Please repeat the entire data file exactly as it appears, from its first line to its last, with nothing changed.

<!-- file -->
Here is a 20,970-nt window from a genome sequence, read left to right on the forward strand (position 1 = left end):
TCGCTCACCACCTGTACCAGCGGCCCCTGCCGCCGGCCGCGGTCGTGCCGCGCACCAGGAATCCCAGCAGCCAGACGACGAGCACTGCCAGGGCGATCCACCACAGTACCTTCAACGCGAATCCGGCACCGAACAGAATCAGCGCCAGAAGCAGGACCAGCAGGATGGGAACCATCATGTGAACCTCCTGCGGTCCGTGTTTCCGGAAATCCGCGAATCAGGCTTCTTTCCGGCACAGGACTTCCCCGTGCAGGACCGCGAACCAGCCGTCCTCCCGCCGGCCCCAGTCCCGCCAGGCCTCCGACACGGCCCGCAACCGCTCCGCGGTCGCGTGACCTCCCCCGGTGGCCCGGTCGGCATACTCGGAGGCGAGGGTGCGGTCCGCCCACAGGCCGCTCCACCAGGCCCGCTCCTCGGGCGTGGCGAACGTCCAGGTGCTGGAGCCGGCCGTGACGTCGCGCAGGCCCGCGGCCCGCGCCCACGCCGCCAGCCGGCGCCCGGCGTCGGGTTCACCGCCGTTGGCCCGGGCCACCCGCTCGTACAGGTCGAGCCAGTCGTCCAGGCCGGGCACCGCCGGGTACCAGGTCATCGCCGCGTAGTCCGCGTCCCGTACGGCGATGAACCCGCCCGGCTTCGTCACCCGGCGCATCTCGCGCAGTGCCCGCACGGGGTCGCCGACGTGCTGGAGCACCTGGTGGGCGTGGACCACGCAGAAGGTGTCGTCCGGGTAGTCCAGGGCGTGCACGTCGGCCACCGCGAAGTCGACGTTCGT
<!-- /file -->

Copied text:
Here is a 20,970-nt window from a genome sequence, read left to right on the forward strand (position 1 = left end):
TCGCTCACCACCTGTACCAGCGGCCCCTGCCGCCGGCCGCGGTCGTGCCGCGCACCAGGAATCCCAGCAGCCAGACGACGAGCACTGCCAGGGCGATCCACCACAGTACCTTCAACGCGAATCCGGCACCGAACAGAATCAGCGCCAGAAGCAGGACCAGCAGGATGGGAACCATCATGTGAACCTCCTGCGGTCCGTGTTTCCGGAAATCCGCGAATCAGGCTTCTTTCCGGCACAGGACTTCCCCGTGCAGGACCGCGAACCAGCCGTCCTCCCGCCGGCCCCAGTCCCGCCAGGCCTCCGACACGGCCCGCAACCGCTCCGCGGTCGCGTGACCTCCCCCGGTGGCCCGGTCGGCATACTCGGAGGCGAGGGTGCGGTCCGCCCACAGGCCGCTCCACCAGGCCCGCTCCTCGGGCGTGGCGAACGTCCAGGTGCTGGAGCCGGCCGTGACGTCGCGCAGGCCCGCGGCCCGCGCCCACGCCGCCAGCCGGCGCCCGGCGTCGGGTTCACCGCCGTTGGCCCGGGCCACCCGCTCGTACAGGTCGAGCCAGTCGTCCAGGCCGGGCACCGCCGGGTACCAGGTCATCGCCGCGTAGTCCGCGTCCCGTACGGCGATGAACCCGCCCGGCTTCGTCACCCGGCGCATCTCGCGCAGTGCCCGCACGGGGTCGCCGACGTGCTGGAGCACCTGGTGGGCGTGGACCACGCAGAAGGTGTCGTCCGGGTAGTCCAGGGCGTGCACGTCGGCCACCGCGAAGTCGACGTTCGT